BY: TODD BEEBE
The world lost a true musical icon with the passing of Blues master Otis Rush on September 29, 2018. Otis was part of a unique pack of Chicago Blues artists that came to define what is often referred to as the “West Side Sound.” Along with greats Magic Sam, Luther Allison, Freddie King, and Buddy Guy, Otis Rush perfected a style that was heavily influenced by B.B. King but also incorporated elements that were a bit more raw, owing to artists such as Howlin’ Wolf and Muddy Waters. His songs, which often leaned towards minor keys, will be remembered as some of the most memorable in the genre’s history.
Otis Rush Jr. was born in Philadelphia, Mississippi on April 29, 1935. He originally heard blues on jukeboxes in Mississippi and first began playing the harmonica and singing in the church choir. Otis’ older Brother Leroy played the guitar and Otis would sneak into Leroy’s room when he was not home and play the instrument. Leroy’s guitar was strung for a right-handed player but this never dawned on the left handed Otis. He picked the instrument up as it was and learned to play it strung “upside down.”
Otis worked as a sharecropper on a farm in Mississippi. While visiting his sister in Chicago and witnessing a Muddy Waters performance he was quoted as saying “I flipped out man! I said damn this is for me!” He moved to Chicago in 1949 and immediately hit the Chicago Blues clubs on the South and West side and made a name for himself rather quickly. Willie Dixon caught one of Otis Rush’s performances and signed him to Eli Toscano’s Cobra records in 1956. His single “I Can’t Quit You Baby”, written and produced by the great Willie Dixon, was released in 1956. Many of Otis’ early records also featured a young Ike Turner on second guitar.
Rush Tunes like “Double Trouble”, “My Love Will Never Die”, “All Your Love (I Miss Loving)”, “Homework”, “Gambler’s Blues” and “Three Times A Fool” introduced his great vibrato heavy guitar work to the world. It was these early recordings that future stars like Eric Clapton and Stevie Ray Vaughan have cited as major influences. Stevie Ray Vaughan’s band was named after Otis’s song “Double Trouble.” In the 1960’s Otis cut classic tunes at Chicago’s Chess Records. “So Many Roads, So Many Trains” and the great “Homework”, released on the Duke label, were major influences on Mike Bloomfield who later covered many of Otis’s songs. Bloomfield was once quoted as saying “Any blues bands coming up in the 60’s, wherever you came from, you had to play like Otis Rush man!” Many British blues artists hailed Rush as one of the greatest. John Mayall’s Bluesbreakers cut many of Otis’ tunes on record, and their live shows in the 60’s saw Eric Clapton, Peter Green and Mick Taylor filling set after set with his material.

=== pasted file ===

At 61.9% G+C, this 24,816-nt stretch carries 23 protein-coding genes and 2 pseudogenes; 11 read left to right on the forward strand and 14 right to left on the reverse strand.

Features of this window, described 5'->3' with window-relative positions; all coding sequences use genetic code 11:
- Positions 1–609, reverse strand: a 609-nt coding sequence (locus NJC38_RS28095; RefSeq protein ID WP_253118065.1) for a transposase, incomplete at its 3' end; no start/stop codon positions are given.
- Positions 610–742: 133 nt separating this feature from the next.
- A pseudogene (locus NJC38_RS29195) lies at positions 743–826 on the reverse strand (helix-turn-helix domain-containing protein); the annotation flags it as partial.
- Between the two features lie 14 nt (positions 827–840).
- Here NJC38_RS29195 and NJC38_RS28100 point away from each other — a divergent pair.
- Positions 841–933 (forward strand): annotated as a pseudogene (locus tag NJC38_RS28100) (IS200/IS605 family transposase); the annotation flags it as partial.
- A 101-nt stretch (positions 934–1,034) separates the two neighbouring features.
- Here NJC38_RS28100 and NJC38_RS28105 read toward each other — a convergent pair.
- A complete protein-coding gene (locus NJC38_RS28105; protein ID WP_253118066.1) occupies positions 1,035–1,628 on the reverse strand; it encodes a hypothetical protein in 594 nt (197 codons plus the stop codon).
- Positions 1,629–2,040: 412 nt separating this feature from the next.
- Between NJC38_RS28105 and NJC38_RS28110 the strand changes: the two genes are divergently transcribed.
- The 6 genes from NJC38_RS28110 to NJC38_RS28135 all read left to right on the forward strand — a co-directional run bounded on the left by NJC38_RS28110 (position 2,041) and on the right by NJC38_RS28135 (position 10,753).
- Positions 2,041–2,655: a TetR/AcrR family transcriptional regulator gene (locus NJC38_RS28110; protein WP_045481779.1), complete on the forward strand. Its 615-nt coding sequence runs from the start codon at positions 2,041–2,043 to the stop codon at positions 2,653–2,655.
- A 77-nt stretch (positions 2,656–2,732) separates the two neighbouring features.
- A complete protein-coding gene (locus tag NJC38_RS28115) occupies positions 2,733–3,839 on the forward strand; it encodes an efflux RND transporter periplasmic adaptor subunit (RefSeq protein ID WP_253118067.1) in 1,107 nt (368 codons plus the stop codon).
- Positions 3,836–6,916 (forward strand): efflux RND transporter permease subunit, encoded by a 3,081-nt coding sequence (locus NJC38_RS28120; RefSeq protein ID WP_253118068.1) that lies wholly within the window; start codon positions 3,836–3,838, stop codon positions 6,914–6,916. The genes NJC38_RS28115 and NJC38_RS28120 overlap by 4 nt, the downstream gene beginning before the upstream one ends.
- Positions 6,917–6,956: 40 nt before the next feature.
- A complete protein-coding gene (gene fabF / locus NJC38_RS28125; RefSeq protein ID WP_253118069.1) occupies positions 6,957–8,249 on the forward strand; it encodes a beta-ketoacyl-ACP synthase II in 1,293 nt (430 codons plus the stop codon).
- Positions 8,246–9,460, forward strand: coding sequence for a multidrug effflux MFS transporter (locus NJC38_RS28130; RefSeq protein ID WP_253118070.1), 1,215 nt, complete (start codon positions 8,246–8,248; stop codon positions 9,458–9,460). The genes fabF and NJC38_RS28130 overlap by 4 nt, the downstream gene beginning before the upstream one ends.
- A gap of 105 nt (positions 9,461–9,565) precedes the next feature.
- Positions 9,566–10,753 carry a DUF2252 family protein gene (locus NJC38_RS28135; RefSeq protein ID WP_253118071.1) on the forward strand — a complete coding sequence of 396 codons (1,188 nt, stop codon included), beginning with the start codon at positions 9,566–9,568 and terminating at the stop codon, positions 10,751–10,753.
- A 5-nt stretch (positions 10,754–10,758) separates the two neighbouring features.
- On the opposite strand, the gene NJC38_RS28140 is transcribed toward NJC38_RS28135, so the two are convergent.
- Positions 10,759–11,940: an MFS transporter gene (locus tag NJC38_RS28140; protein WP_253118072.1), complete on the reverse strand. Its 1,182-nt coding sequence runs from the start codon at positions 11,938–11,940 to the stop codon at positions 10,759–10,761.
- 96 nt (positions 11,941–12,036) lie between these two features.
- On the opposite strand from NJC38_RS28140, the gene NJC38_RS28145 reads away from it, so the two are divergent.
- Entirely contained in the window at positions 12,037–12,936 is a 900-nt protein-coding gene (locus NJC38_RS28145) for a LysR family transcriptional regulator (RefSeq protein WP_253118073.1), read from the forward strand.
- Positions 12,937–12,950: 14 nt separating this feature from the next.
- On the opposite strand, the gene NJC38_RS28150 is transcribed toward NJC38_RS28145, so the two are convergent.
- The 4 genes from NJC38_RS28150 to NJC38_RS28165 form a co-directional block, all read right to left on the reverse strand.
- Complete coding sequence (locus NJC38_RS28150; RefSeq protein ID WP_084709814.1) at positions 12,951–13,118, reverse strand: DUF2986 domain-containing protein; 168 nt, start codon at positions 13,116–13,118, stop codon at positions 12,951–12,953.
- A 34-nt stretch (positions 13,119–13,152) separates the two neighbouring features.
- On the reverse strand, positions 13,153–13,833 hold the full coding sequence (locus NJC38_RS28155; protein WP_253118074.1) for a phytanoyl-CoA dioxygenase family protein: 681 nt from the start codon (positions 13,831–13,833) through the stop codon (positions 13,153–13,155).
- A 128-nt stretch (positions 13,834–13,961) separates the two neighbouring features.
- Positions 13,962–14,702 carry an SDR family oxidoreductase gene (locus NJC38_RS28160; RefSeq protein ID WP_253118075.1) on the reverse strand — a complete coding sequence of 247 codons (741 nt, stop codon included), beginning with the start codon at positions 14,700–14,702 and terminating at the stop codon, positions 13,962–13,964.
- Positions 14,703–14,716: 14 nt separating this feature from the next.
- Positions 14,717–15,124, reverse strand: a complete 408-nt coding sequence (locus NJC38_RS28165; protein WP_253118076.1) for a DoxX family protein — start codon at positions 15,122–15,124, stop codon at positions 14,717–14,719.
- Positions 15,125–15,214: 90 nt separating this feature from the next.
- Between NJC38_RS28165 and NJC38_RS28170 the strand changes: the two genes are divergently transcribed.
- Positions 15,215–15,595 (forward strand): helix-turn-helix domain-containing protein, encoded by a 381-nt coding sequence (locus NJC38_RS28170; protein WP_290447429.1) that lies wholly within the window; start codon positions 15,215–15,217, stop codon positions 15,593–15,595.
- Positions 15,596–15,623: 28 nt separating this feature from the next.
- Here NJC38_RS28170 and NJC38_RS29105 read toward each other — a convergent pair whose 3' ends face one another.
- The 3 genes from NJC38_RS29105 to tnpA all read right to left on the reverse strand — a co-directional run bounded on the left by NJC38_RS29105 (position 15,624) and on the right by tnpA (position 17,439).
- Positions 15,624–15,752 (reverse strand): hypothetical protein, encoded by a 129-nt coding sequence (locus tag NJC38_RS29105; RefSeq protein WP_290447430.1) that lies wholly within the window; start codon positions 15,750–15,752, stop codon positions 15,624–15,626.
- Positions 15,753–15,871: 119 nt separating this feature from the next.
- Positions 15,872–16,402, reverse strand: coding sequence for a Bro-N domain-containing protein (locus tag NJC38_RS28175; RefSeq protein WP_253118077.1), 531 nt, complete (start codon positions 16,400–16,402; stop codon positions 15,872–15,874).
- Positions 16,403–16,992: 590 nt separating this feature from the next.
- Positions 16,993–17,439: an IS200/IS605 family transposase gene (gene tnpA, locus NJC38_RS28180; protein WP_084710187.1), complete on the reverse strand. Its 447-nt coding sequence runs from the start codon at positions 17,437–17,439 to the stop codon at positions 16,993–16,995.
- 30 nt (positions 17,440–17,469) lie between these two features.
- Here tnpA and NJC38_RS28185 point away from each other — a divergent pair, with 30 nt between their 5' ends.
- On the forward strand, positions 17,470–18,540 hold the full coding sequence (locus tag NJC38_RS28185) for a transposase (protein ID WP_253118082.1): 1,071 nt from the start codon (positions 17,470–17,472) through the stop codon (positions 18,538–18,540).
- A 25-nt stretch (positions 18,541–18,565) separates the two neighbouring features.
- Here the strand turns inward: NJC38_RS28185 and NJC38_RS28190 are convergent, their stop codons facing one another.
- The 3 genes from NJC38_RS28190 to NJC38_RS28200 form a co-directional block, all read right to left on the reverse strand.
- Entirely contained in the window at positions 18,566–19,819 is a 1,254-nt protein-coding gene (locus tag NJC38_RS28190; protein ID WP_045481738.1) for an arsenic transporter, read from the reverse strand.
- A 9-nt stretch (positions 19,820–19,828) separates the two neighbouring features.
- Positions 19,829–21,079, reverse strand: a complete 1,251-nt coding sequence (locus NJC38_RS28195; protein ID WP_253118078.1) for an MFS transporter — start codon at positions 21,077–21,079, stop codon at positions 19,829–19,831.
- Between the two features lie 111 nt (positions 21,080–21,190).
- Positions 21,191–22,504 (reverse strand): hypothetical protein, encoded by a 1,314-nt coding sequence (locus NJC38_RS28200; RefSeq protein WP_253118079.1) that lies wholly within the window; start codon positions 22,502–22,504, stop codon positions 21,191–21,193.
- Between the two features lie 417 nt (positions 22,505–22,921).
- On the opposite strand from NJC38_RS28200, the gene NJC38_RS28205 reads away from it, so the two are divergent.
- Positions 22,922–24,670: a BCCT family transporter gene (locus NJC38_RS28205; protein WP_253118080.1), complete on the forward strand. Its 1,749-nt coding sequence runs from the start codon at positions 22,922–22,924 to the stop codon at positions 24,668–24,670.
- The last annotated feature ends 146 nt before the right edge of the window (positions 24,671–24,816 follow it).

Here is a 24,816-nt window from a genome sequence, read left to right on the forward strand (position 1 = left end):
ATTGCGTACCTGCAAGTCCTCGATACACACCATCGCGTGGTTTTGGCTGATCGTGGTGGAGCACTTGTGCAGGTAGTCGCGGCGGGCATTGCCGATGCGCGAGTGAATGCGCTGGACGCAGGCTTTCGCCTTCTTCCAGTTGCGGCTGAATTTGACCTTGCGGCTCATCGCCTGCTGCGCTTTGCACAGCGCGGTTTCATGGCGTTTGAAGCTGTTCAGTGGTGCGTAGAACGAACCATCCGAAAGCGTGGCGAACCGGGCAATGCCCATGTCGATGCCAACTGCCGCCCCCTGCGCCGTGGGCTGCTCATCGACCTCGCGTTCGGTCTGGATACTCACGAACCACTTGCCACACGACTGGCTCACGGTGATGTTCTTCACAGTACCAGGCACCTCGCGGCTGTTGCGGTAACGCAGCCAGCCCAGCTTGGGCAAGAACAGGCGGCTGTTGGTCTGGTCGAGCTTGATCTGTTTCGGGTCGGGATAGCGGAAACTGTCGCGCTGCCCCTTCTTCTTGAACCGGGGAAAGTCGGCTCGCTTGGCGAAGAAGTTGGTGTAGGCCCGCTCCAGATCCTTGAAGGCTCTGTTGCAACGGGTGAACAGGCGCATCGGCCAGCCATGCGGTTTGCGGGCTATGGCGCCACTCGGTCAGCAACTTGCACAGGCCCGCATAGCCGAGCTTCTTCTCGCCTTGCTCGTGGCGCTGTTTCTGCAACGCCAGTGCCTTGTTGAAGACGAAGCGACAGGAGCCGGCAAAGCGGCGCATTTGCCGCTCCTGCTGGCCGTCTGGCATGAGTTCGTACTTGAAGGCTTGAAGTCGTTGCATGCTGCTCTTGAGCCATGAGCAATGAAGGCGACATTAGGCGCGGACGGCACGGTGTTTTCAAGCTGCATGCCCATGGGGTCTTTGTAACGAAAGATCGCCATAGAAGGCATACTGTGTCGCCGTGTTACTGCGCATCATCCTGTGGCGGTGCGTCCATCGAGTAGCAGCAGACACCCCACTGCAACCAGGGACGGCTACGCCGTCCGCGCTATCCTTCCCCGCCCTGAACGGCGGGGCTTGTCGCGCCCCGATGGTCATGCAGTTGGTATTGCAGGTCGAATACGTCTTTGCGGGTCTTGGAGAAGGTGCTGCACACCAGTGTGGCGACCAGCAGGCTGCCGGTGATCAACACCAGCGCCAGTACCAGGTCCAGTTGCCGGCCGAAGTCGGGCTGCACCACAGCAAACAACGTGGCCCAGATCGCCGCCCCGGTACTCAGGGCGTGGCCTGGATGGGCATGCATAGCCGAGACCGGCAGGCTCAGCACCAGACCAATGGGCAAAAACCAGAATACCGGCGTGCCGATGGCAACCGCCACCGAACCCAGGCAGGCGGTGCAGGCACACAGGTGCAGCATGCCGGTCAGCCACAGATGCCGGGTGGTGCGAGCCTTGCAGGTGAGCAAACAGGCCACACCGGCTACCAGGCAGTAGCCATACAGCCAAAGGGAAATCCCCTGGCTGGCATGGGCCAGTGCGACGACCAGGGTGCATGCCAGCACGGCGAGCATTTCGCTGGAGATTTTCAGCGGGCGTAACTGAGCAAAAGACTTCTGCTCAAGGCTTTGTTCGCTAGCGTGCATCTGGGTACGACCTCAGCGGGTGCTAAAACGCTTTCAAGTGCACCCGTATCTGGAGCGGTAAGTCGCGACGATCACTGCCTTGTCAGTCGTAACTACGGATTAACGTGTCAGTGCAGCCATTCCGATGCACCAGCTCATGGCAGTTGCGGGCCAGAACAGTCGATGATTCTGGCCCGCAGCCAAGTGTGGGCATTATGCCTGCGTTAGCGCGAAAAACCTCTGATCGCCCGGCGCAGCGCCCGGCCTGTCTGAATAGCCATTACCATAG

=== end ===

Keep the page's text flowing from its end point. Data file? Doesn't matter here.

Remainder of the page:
When Buddy Guy first came to Chicago he ended up at the 708 Club. Otis Rush was onstage at the time and he let Buddy come up and perform alongside him. Buddy pulled out all the stops which led him into the start of an amazing career that’s still going strong to this day. Buddy Guy has always been forever grateful for that moment.